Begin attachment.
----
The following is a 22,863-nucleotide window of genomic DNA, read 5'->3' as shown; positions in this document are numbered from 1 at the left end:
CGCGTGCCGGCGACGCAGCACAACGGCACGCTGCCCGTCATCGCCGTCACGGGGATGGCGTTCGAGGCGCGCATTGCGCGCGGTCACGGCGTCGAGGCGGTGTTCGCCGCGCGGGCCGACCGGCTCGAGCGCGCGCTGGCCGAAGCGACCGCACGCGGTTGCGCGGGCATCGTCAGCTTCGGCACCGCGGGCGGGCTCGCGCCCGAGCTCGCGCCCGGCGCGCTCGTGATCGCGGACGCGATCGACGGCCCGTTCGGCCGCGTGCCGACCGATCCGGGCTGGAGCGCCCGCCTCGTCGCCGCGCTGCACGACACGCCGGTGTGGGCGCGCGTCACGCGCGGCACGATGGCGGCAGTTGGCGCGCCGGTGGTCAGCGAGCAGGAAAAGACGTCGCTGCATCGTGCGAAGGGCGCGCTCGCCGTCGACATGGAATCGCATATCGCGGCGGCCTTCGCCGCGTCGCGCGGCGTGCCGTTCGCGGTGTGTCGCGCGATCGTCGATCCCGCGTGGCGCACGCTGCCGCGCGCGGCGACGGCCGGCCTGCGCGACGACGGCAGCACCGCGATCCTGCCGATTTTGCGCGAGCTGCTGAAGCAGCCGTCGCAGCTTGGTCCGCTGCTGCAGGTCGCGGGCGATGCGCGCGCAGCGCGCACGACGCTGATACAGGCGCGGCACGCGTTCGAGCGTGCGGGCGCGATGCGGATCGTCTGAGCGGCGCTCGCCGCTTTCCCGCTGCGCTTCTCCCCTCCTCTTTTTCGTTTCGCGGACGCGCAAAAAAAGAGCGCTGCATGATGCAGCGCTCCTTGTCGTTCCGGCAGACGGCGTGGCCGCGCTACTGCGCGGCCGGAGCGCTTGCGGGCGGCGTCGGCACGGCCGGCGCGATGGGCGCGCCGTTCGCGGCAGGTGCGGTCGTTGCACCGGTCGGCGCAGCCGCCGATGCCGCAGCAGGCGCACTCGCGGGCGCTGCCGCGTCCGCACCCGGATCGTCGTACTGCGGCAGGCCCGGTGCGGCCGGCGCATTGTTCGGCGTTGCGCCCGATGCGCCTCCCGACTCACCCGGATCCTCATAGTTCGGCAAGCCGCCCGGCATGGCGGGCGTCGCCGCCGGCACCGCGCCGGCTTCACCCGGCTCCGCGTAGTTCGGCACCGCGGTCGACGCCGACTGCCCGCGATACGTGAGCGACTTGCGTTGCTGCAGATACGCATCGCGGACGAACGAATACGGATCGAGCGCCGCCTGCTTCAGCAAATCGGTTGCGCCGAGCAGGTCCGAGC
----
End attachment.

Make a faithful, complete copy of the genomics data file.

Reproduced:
The following is a 22,863-nucleotide window of genomic DNA, read 5'->3' as shown; positions in this document are numbered from 1 at the left end:
CGCGTGCCGGCGACGCAGCACAACGGCACGCTGCCCGTCATCGCCGTCACGGGGATGGCGTTCGAGGCGCGCATTGCGCGCGGTCACGGCGTCGAGGCGGTGTTCGCCGCGCGGGCCGACCGGCTCGAGCGCGCGCTGGCCGAAGCGACCGCACGCGGTTGCGCGGGCATCGTCAGCTTCGGCACCGCGGGCGGGCTCGCGCCCGAGCTCGCGCCCGGCGCGCTCGTGATCGCGGACGCGATCGACGGCCCGTTCGGCCGCGTGCCGACCGATCCGGGCTGGAGCGCCCGCCTCGTCGCCGCGCTGCACGACACGCCGGTGTGGGCGCGCGTCACGCGCGGCACGATGGCGGCAGTTGGCGCGCCGGTGGTCAGCGAGCAGGAAAAGACGTCGCTGCATCGTGCGAAGGGCGCGCTCGCCGTCGACATGGAATCGCATATCGCGGCGGCCTTCGCCGCGTCGCGCGGCGTGCCGTTCGCGGTGTGTCGCGCGATCGTCGATCCCGCGTGGCGCACGCTGCCGCGCGCGGCGACGGCCGGCCTGCGCGACGACGGCAGCACCGCGATCCTGCCGATTTTGCGCGAGCTGCTGAAGCAGCCGTCGCAGCTTGGTCCGCTGCTGCAGGTCGCGGGCGATGCGCGCGCAGCGCGCACGACGCTGATACAGGCGCGGCACGCGTTCGAGCGTGCGGGCGCGATGCGGATCGTCTGAGCGGCGCTCGCCGCTTTCCCGCTGCGCTTCTCCCCTCCTCTTTTTCGTTTCGCGGACGCGCAAAAAAAGAGCGCTGCATGATGCAGCGCTCCTTGTCGTTCCGGCAGACGGCGTGGCCGCGCTACTGCGCGGCCGGAGCGCTTGCGGGCGGCGTCGGCACGGCCGGCGCGATGGGCGCGCCGTTCGCGGCAGGTGCGGTCGTTGCACCGGTCGGCGCAGCCGCCGATGCCGCAGCAGGCGCACTCGCGGGCGCTGCCGCGTCCGCACCCGGATCGTCGTACTGCGGCAGGCCCGGTGCGGCCGGCGCATTGTTCGGCGTTGCGCCCGATGCGCCTCCCGACTCACCCGGATCCTCATAGTTCGGCAAGCCGCCCGGCATGGCGGGCGTCGCCGCCGGCACCGCGCCGGCTTCACCCGGCTCCGCGTAGTTCGGCACCGCGGTCGACGCCGACTGCCCGCGATACGTGAGCGACTTGCGTTGCTGCAGATACGCATCGCGGACGAACGAATACGGATCGAGCGCCGCCTGCTTCAGCAAATCGGTTGCGCCGAGCAGGTCCGAGC